A continual point of interest for the reviewer is Basilio’s portrayal as a painter. One cannot help but wonder about process when an author is writing autofiction. One wonders what is autobiographical and what is ficto-nautical. A reference to felt-tip Faber-Castels is appreciated, and the notion of the narrator, whose voice we know from the hearing Aunt Lola on the radio, as having earned his Christmas money painting crabs on the sides of trucks is positively adorable, but writing a character who is an artist is a formidable feat. I had to wonder at least a bit how much the author might actually draw. Even if he never painted a blue crab, perhaps he found himself “sketching the altar linens” at his own mother’s funeral. It is a meaningful image. I spent the earlier section of this anthology wondering about how convincing a painter Basilio was, all the way until the moment Basilio described his attempt to paint Bolewicki’s clock. “I couldn’t get the water right, I couldn’t make it look like it was really bubbling.” It was not a moment too soon. The moment Basilio the painter is granted at the end of the title story is significant and well-earned, and clearly serves as an impetus to the formation of all the other stories around this one.
Every exploration the author makes is a chance to adorn the narrative with a profundity of detail and history. “Nine Innings in Baltimore” comes in the collection’s second half, and it features a moment when Basilio is greatly troubled, having already “banged the heavy receiver of Grandpop’s rotary phone – black steel and Bakelite, Eastern 7-5254 – against the kitchen wall, chipping the plaster…” He is out, pounding the pavement in a desperate state, but still, the author can’t help but perceive history at every angle. “Basilio veered off the tracks, passed the ruins of the Standard Oil refinery (back in the 1940s, his mother’s grandfather had lost a foot there), and scuffled through the side streets and alleys toward Miss Bonnie’s bar on the edge of the gentrified harbor.” This setting is saturated with its time and place. This story is carefully structured across the nine innings of an Orioles game that Basilio doesn’t quite attend. Careful, writerly choices are made possible by this that allow Alvarez to set the reader up yet again for a patiently delivered punchline that turns out to ripple throughout the rest of the book. At the same time, the reviewer couldn’t help but feel that a well-ordered structure wasn’t all that was necessary. The miasmic, frenetic meandering that is the story of “Basilio and Grandpop and Nieves” comes just before “Nine Innings” and serves as its nonsensical opposite. If Basilio’s identity as a painter is fueled by the author’s head full of pictures, then the “Nieves” story is from the place those pictures go to swirl and storm around in the author’s head, less a memory of Highlandtown and more a fever dream of a “familiar cloven hoof hard on the pedal from the moment he met her at the storm door embossed with an aluminum ‘B.’” A consequential tale like “Nine Innings” could only function properly with a broad emotional basis for it established. Perhaps only an inexplicable chaos like the “Nieves” story could supply that.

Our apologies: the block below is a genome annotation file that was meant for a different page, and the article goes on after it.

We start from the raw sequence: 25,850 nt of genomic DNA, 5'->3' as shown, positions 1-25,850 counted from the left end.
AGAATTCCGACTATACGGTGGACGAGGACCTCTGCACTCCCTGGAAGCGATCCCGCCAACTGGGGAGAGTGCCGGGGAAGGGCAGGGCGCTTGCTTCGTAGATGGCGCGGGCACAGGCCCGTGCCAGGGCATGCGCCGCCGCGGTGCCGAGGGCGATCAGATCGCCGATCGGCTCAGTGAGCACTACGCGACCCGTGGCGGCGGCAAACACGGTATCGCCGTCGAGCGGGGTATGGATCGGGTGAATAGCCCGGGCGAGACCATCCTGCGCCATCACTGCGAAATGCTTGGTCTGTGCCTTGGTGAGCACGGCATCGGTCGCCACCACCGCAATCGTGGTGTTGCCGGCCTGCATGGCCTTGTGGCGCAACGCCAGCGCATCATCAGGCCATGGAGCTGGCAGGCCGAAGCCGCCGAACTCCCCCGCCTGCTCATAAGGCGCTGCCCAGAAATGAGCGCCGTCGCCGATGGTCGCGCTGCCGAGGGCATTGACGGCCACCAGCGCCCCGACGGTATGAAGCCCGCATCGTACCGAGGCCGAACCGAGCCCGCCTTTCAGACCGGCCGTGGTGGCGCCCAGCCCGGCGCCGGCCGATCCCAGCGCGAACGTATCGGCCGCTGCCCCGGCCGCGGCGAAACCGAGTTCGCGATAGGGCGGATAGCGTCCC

All spoilers aside, the second half of the anthology follows the further growth of this human being called Basilio Boullosa, whose life does not take place exclusively within the boundaries of the Holy Land. Timewise, we are with him through the demolition of Memorial Stadium, the old home of the Baltimore Orioles. His life is our time capsule, having captured so much soul and character from the city he loves. The 21st Century is distinguishing itself according to values not held precious by all would-be ambassadors of the past. Alvarez makes for a conscientious storyteller. He doesn’t go so far as to address the segregation of the times, but the charm of his tales and the triumphs of his characters in no way depend on exclusion or disparagement of other races, creeds, or nationalities. The author seems to bare his heart without betraying any ugly prejudices. Inasmuch as a male reviewer may comment on a male author’s representation of women, Alvarez appears to hold himself to a standard of respect. It seems relevant to mention, because current times have seen sexist behaviors that were once commonplace and accepted called out and summarily rejected, to the extent that they take on a sort of musty odor, an old century-ness that can no longer serve. Of course, the 20th Century was still grand, and full of poetic history – it simply required capable, 21st Century ambassadors to share its treasures.